For most people, when it comes to raw oysters they typically have a very firm stance on this type of seafood. Whether you love or hate raw oysters, there is no denying that raw oysters have a flavor and a texture that is entirely their own. However, if you are one of those people who have simply never tried raw oysters before then you may not know where in the world you will fall on this topic, or even where to begin when it comes to trying this type of gourmet seafood.
There is no denying there is a right way to eat raw oysters, which can make trying this seafood for the first time seem like a very daunting undertaking. However, there is no need to be nervous about trying them, if you know what to expect. If you keep these tips in mind and act like you know what you’re doing, trying raw oysters for the first time doesn’t have to be as scary as it seems.
This is what you can expect when you order:
Most restaurants that serve raw oysters will tell you either in person or on their menu what type of oysters that they have. There are raw oysters available from all over the world, each with their own unique size and flavor. Some are saltier (or briny) than others, some are bigger, some are firm, and no one type of oyster is better than the other, it is all about preference. For most first-time oyster eaters, a milder oyster is best.
If your waiter is describing the oysters to you, here are what some of the key words mean in oyster vocabulary.
“Plump”- Oysters that grow in nutrient-rich water that develop a fuller texture.
“Springy”- The opposite of plump oysters, typically found on the east coast, and grown in cold water. They are typically very firm.
“Sweet”- Usually means mild instead of salty.
“Creamy”- This a term is used to describe butter oysters that are typically not as firm as saltier counterparts.
“Cucumber”- Oysters from British Columbia with a cucumber finish.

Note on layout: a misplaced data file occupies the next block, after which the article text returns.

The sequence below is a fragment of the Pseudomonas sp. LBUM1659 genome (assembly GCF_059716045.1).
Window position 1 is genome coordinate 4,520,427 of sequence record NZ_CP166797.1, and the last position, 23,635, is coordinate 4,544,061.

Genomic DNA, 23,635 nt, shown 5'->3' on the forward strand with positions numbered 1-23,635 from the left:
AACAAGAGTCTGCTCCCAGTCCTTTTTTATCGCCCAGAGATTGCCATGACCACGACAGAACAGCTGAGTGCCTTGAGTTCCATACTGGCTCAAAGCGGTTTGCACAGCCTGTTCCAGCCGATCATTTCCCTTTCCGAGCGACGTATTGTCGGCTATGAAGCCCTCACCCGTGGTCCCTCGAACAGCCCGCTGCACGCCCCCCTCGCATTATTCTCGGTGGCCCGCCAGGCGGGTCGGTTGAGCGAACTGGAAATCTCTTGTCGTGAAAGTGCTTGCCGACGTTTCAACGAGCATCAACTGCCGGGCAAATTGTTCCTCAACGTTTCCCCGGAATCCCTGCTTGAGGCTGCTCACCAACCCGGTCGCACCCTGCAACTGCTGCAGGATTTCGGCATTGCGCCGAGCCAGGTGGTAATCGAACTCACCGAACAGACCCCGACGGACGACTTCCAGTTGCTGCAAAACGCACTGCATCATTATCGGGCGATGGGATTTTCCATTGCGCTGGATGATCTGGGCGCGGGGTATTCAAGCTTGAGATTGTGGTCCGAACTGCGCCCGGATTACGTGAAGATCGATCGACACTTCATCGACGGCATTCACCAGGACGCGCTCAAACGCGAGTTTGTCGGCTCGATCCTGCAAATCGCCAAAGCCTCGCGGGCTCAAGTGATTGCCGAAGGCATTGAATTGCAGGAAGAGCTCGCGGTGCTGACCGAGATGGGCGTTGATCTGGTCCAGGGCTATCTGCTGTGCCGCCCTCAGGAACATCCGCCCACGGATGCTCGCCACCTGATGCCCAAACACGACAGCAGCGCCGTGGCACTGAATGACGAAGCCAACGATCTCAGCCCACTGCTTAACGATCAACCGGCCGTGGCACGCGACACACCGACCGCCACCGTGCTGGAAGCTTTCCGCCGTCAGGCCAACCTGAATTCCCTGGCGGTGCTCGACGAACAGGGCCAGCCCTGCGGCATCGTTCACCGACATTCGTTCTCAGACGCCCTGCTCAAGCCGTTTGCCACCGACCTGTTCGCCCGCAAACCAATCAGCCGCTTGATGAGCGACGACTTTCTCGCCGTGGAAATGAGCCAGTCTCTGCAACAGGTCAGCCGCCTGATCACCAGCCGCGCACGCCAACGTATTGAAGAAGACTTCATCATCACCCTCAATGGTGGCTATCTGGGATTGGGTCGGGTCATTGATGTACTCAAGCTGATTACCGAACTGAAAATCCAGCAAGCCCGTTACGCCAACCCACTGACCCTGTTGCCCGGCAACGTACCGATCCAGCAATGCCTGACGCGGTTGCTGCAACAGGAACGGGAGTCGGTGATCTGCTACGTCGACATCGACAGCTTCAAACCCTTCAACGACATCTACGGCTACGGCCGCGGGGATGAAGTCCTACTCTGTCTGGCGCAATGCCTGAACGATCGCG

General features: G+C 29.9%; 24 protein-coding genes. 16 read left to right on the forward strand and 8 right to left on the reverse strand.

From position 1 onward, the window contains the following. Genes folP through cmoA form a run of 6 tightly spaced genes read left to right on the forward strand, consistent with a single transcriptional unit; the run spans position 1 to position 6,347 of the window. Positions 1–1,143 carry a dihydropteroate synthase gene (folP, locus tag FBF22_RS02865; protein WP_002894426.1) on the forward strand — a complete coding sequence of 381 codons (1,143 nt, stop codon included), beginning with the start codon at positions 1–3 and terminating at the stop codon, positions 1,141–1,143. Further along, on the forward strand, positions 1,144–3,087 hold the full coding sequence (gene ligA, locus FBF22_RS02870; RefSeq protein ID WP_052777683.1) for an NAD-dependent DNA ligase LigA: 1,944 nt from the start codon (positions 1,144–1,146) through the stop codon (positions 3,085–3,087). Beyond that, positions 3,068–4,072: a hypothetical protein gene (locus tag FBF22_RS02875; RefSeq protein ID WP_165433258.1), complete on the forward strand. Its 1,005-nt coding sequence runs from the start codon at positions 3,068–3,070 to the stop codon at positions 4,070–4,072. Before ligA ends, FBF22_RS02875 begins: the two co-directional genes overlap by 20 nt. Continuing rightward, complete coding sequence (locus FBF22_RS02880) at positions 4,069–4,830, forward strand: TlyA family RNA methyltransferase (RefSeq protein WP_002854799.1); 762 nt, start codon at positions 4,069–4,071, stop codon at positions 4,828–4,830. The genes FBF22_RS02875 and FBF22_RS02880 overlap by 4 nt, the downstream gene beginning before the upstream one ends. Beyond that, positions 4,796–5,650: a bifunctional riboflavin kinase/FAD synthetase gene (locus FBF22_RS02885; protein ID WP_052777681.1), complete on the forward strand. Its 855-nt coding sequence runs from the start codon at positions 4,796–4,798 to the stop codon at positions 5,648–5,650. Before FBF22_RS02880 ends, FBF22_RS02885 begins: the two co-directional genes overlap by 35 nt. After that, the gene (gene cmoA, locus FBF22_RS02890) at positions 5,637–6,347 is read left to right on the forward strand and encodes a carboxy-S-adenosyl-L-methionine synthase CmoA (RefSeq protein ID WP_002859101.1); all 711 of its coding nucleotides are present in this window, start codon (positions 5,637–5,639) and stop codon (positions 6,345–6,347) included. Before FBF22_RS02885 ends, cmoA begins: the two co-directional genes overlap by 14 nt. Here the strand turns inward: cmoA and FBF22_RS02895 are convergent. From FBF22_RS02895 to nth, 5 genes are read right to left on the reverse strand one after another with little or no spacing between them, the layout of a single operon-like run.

“Copper”- Oysters with strong, acidic flavor.
“Fresh Biscuits”- These are beginner oysters that have yet to develop a real strong or salty flavor.
Typically, raw oyster come in sets of dozens or half dozen.
Different restaurants will serve raw oysters different ways, but traditionally they will come out on ice with both horseradish and cocktail sauce on the side as well as a lemon for squeezing. Depending on your preference and how you feel about these condiments, you can use them or not, but for most first-timers, it is fun to try raw oysters without any of the dressings.
Many people also like to eat their raw oysters on a plain saltine cracker as it provides a unique juxtaposition of textures and flavors. If your waiter or waitress doesn’t serve your oysters with a side of saltines, you may want to ask, as it can be a great way to cut the flavor.
Here are some tips for your first time:
Once your oysters arrive, it’s time to dive in.
Once you pick up one of your oysters, you will want to put on your condiments, if desired, and use your fork to slightly loosen the oyster from its shell. There will be a liquid surrounding the oyster, but that is part of the experience. Some people call this “oyster juice” but the proper name is actually oyster liquor. It is a natural juice that keeps the oyster alive when it’s out of the water. The juice is actually quite delicious and should always be clear, never cloudy. You should never eat raw oysters that are served without this liquid around them.
For beginners, it is typically best to slurp down your oyster, and while that may sound a little unappealing, it is a great way to enjoy the oyster, especially if you aren’t ready for the texture. Some oyster connoisseurs will claim that you should chew the oyster every time as it helps you get the full flavor, however, if you aren’t used to the consistency of raw oysters, chewing them can be difficult, awkward and even a little unappealing.
If you do decide to chew before swallowing your oyster, you only need to chew a few times, you shouldn’t be munching on them.
From there, you can just sit back, relax and enjoy the truly incomparable taste of raw, fresh oysters as you finally decide whether you fall in the “love” or “hate” category when it comes to this controversial seafood.